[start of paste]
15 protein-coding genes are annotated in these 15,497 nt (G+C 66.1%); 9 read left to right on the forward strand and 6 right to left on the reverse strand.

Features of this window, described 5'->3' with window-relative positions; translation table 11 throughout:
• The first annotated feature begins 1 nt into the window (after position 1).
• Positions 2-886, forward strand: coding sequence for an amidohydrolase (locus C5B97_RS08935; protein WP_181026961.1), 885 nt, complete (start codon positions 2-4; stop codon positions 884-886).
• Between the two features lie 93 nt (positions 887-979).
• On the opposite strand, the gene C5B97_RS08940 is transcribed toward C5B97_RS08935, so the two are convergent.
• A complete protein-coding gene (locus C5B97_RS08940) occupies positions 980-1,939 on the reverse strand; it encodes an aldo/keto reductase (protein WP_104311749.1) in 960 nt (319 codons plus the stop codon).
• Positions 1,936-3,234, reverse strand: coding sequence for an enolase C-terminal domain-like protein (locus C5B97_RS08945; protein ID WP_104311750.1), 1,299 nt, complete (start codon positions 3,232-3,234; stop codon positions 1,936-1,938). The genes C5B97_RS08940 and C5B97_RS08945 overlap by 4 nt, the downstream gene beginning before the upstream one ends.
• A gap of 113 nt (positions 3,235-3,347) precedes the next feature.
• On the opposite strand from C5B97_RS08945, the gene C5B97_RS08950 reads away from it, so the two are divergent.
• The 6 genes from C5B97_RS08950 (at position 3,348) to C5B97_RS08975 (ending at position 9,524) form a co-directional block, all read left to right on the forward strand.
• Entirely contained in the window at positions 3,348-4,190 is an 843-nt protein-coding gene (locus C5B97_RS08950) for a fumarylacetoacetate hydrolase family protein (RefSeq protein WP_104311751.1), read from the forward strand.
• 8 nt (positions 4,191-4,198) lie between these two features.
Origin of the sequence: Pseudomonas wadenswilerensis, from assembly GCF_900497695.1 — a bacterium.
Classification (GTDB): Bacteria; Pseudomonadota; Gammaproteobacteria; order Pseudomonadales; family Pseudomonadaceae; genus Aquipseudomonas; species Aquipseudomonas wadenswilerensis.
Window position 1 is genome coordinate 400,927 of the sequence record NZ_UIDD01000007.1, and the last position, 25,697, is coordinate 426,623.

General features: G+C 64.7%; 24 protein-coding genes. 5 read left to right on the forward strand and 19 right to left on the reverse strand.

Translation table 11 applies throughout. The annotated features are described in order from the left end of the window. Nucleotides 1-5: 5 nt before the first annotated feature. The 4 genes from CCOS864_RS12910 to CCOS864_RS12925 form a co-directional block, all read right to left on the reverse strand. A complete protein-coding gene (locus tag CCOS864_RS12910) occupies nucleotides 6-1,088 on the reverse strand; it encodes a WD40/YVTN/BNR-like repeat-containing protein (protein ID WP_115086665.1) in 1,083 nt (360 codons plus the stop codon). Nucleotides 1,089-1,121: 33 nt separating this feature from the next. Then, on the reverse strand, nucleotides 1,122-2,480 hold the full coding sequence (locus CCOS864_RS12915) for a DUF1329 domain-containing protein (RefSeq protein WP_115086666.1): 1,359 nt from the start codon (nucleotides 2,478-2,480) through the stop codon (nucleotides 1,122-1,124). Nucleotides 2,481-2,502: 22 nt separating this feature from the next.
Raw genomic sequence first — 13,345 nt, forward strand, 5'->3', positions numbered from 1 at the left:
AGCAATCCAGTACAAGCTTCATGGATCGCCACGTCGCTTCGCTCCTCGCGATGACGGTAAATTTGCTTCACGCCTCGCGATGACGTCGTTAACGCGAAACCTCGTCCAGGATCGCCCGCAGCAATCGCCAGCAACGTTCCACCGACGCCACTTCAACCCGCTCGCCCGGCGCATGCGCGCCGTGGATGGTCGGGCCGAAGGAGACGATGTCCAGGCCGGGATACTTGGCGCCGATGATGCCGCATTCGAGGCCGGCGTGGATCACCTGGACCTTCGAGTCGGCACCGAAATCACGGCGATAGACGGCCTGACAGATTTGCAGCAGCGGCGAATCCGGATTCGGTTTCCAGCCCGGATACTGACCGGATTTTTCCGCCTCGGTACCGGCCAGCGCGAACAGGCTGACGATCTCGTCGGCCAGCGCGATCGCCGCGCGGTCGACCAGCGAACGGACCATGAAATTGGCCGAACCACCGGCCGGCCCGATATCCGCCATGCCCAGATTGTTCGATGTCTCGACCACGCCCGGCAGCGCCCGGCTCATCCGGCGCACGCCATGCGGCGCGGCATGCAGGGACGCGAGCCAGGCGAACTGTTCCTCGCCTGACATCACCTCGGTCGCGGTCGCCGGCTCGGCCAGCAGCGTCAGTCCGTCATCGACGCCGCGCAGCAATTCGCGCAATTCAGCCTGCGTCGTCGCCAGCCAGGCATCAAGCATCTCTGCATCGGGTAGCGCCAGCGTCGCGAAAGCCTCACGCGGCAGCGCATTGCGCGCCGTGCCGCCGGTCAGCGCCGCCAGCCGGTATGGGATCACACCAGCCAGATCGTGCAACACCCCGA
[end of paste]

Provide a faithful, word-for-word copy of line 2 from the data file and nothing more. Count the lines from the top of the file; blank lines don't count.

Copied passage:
Features of this window, described 5'->3' with window-relative positions; translation table 11 throughout: